as something more complicated than a request for a reason. The trouble is that Sterba’s "altruistic reasons" are among the things Foot calls moral considerations. Thus, he has not engaged Foot’s argument; he has made exactly the assumption her argument challenges. (9) A similar objection has been used against Foot. See Robert L. Holmes, "Is Morality a System of Hypothetical Imperatives?"
In the article, "The Will to Believe", William James responds to W.K. Clifford who argued that it "it is wrong always, everywhere, and for anyone, to believe anything upon insufficient evidence". James held the belief that it 's more important to accomplish truth than to avoid error a and that it can in fact be reasonable to hold a belief without sufficient evidence. Both philosophers, in my opinion, offer persuasive arguments; however, I feel that beliefs are often a moral issue and the choice to believe can be an emotional or instinctual one rather then an intellectual one. Therefore, I don 't support Clifford 's argument that it its wrong in every situation to maintain beliefs based on insufficient evidence and plan to argue against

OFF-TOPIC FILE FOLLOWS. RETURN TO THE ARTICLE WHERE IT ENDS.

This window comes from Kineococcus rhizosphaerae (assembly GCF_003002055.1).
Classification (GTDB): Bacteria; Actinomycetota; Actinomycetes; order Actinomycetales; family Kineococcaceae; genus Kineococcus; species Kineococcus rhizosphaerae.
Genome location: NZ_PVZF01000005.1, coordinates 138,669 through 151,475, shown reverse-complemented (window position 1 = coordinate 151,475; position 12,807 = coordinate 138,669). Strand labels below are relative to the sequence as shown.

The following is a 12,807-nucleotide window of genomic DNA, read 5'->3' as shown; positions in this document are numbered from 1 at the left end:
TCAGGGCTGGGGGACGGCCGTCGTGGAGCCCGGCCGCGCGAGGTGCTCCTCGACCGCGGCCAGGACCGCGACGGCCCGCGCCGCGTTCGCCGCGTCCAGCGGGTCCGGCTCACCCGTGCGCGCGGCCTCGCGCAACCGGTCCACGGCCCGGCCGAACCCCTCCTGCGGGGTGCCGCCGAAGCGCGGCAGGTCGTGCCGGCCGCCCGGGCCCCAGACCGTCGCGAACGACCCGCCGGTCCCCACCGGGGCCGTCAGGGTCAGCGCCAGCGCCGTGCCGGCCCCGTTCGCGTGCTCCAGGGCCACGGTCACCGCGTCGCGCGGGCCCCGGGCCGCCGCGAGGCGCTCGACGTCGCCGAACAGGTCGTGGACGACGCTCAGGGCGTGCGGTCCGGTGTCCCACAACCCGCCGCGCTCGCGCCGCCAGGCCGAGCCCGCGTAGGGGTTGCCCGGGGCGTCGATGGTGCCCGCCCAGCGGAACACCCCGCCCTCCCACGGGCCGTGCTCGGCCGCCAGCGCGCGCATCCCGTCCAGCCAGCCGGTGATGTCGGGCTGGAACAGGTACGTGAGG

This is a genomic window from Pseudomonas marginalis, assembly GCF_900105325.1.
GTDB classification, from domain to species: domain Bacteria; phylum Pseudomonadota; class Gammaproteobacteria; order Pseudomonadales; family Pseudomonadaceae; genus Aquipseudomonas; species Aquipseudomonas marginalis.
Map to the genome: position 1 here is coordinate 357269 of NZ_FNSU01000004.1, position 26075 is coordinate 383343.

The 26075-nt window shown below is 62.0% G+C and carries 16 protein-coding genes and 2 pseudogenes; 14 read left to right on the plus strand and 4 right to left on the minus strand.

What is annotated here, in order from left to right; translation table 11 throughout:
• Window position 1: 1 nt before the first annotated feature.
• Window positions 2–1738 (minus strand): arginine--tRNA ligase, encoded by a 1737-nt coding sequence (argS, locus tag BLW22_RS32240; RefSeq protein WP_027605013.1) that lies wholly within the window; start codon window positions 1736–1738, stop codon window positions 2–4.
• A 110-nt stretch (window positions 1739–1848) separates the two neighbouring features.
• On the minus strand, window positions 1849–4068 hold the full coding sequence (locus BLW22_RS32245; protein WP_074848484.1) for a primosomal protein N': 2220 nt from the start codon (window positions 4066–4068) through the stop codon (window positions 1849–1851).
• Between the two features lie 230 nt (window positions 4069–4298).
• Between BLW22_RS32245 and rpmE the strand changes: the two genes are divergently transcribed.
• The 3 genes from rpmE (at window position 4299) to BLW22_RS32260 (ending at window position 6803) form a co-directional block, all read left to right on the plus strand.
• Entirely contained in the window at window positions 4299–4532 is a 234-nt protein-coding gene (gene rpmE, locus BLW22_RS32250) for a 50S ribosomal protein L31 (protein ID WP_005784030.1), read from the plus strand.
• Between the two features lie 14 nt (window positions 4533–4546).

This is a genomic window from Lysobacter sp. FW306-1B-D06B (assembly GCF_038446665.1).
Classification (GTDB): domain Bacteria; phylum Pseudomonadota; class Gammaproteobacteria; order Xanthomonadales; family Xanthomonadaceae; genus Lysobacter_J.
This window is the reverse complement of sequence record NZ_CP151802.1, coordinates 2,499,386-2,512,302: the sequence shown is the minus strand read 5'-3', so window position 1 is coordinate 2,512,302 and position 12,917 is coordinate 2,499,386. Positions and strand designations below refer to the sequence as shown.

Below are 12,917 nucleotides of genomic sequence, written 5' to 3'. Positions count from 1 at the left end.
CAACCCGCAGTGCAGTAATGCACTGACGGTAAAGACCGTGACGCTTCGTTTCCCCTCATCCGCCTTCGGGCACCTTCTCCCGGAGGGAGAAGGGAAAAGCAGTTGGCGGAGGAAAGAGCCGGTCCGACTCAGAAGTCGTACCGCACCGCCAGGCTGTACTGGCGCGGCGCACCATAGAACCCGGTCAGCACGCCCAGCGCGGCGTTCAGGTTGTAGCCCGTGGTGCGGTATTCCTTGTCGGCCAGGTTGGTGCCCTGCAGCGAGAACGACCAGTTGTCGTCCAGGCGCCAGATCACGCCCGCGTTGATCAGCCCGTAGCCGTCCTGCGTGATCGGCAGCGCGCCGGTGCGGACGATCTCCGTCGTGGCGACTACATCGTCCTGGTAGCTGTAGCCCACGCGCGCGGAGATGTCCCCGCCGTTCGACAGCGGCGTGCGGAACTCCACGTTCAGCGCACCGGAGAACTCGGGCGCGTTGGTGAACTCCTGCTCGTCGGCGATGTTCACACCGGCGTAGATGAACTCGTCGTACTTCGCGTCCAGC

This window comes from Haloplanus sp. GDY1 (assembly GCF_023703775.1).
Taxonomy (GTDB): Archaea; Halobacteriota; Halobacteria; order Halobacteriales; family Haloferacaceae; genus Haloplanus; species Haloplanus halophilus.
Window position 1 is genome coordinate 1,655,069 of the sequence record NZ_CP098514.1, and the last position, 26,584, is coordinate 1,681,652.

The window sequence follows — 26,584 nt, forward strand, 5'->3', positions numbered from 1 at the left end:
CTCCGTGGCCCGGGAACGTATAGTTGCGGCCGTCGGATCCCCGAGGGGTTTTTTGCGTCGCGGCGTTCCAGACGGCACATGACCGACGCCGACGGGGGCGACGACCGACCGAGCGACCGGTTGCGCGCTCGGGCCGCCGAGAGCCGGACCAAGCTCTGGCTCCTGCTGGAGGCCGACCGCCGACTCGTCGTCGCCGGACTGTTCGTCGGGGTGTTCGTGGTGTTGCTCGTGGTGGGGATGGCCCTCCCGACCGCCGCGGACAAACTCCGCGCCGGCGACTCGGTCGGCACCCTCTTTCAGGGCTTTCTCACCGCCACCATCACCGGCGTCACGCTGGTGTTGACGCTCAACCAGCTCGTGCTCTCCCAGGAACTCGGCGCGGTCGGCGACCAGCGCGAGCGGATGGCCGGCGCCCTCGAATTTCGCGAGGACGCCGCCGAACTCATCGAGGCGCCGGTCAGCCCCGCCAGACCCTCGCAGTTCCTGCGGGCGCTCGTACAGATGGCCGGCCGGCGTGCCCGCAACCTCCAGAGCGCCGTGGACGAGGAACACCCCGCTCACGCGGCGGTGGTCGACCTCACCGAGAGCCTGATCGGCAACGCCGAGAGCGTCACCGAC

Second, it could be unsound: even though the conclusion is entailed by the premises, at least one of the premises is false. INDUCTIVE ARGUMENT A successful inductive argument is an argument whose conclusion is supported by its premises. If the premises are true, the conclusion is likely to be true, but it is still possible that the conclusion is false. So inductive arguments are not described as ‘valid’ or ‘sound’. © Michael Lacewing But they can also go wrong in just two ways.
Many believe that there is something inherently irrational about accepting each element of an inconsistent set of propositions. However, arguments for this doctrine seem lacking other than those that appeal to the principle that the set of propositions that one rationally accepts is (or should be) closed under logical consequences, or those that note that error is made inevitable when one accepts an inconsistent set. After explaining why the preceding sorts of arguments do not succeed, I consider a novel attempt by Keith Lehrer to undermine the chief argument in favor of the claim that it can sometimes be rational to accept inconsistent sets. For reasons that will be described, Lehrer’s argument fails. I. Inconsistency and Deductive Closure One cannot accept both that it is rational to accept inconsistent sets, and that the set of propositions that one rationally accepts is closed under logical consequences.